“Most people,” the Genie says pointedly one sunny Saturday afternoon, “don’t take longer than a week to make all their wishes. Some people are done in an hour.” I tell him I want to be sure, then ask if he wants to come with me to the farmer’s market; the Genie thinks for a minute, sighs, then puts on his shoes. “We’re out of bok choy,” he tells me.

One night, the Genie comes home drunk and climbs into my bed.

“Ka-tri-na,” he purrs, chopping up my name like sashimi. “Katrina, girl. Girl, you are so fucking weird.” He falls asleep with his head on my shoulder and we don’t talk about it in the morning. 

The Genie borrows my lipstick for a date. He puts it on; takes it off; puts it on; takes it off; puts it on again. 

“Some guys get scared if you’re too femme,” he tells me.

“Fuck them, then,” I respond.

“Mm,” says the Genie. He takes the lipstick off and doesn’t get back from his date for a day and a half. 

My birthday rolls around and the Genie buys me a monogrammed necklace.

“Oh wow,” I say, holding it to my chest and tucking in my chin so I can see how it lays on my collarbone, “Oh wow, this is great, seriously.” The Genie smiles.

The Genie asks for his eggs without the yolk. The Genie asks if I can buy vegan egg substitute instead. The Genie invites me to go clubbing. I hem and haw for a day before saying yes. Friday night comes and I put on my sluttiest dress and a pair of shiny red shoes.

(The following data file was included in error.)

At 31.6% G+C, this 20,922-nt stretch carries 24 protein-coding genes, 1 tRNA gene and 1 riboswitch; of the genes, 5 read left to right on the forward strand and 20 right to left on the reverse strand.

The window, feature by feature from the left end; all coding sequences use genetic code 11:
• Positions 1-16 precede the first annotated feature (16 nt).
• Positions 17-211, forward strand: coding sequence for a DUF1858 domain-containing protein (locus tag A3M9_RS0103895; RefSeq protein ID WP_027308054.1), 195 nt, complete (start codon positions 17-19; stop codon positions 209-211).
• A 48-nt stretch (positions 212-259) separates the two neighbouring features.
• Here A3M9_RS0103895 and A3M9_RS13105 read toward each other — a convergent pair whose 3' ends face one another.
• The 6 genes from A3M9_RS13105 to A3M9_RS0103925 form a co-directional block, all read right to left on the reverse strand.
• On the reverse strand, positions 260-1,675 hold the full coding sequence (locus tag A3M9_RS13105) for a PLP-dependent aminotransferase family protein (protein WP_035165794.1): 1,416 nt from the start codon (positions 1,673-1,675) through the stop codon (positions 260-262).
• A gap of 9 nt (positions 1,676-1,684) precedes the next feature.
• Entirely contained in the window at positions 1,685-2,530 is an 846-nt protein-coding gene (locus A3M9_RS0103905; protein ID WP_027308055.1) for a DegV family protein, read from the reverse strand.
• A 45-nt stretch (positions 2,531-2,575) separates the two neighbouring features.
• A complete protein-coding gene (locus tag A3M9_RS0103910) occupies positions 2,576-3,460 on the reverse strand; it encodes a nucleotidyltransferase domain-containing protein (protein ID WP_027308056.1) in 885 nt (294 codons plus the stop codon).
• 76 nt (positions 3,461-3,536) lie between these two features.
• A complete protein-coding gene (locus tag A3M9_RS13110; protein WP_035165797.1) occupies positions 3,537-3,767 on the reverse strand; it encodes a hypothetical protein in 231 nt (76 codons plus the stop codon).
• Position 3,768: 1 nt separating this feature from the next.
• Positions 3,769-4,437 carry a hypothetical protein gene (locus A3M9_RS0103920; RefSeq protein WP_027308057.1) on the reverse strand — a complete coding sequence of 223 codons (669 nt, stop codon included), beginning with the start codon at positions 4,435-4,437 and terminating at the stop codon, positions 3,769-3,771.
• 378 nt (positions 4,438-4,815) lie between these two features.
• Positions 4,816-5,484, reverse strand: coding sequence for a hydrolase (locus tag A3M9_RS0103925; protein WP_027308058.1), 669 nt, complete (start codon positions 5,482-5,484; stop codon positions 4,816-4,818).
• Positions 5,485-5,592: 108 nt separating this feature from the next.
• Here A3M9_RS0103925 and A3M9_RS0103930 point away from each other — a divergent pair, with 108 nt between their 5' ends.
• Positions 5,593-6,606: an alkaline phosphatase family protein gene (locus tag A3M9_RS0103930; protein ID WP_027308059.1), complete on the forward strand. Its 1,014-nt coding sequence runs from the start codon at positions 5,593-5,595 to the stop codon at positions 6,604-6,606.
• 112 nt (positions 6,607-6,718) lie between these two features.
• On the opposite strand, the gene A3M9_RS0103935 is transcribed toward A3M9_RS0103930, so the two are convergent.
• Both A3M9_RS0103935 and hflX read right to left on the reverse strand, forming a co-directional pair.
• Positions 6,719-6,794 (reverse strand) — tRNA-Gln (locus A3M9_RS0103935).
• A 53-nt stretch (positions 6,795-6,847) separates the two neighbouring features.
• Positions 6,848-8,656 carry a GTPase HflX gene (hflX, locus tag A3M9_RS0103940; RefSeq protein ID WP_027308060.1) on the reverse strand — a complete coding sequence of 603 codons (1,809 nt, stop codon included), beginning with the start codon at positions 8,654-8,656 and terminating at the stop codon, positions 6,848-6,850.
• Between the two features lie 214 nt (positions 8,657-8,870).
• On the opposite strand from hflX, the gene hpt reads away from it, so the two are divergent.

I like the club. I like being part of the pulsing fog of movement that isn’t quite any of the people who make it up. We are music and sound and movement in a moment that lasts forever. We are every thump of the bass in “Turn Down For What” by Lil Jon and DJ Snake. We are love, asking for ourselves in return. We are a seventeen-dollar Aperol spritz.

I jump up and down with the Genie for a while, and then he’s gone, and I jump up and down alone for a while, and then there’s a girl in front of me wearing a shiny leather dress, and she yells something at me that might be “you’re so pretty,” and I yell something back that might be “thank you,” and then we jump up and down together for a while until she leaves, too. Everyone leaves, I think to myself as I jump, and I am impressed by my own profundity. The Genie finds me again, and we do tequila shots, which sit nicely with the half-dozen tequila shots I’ve already done, and then we jump some more.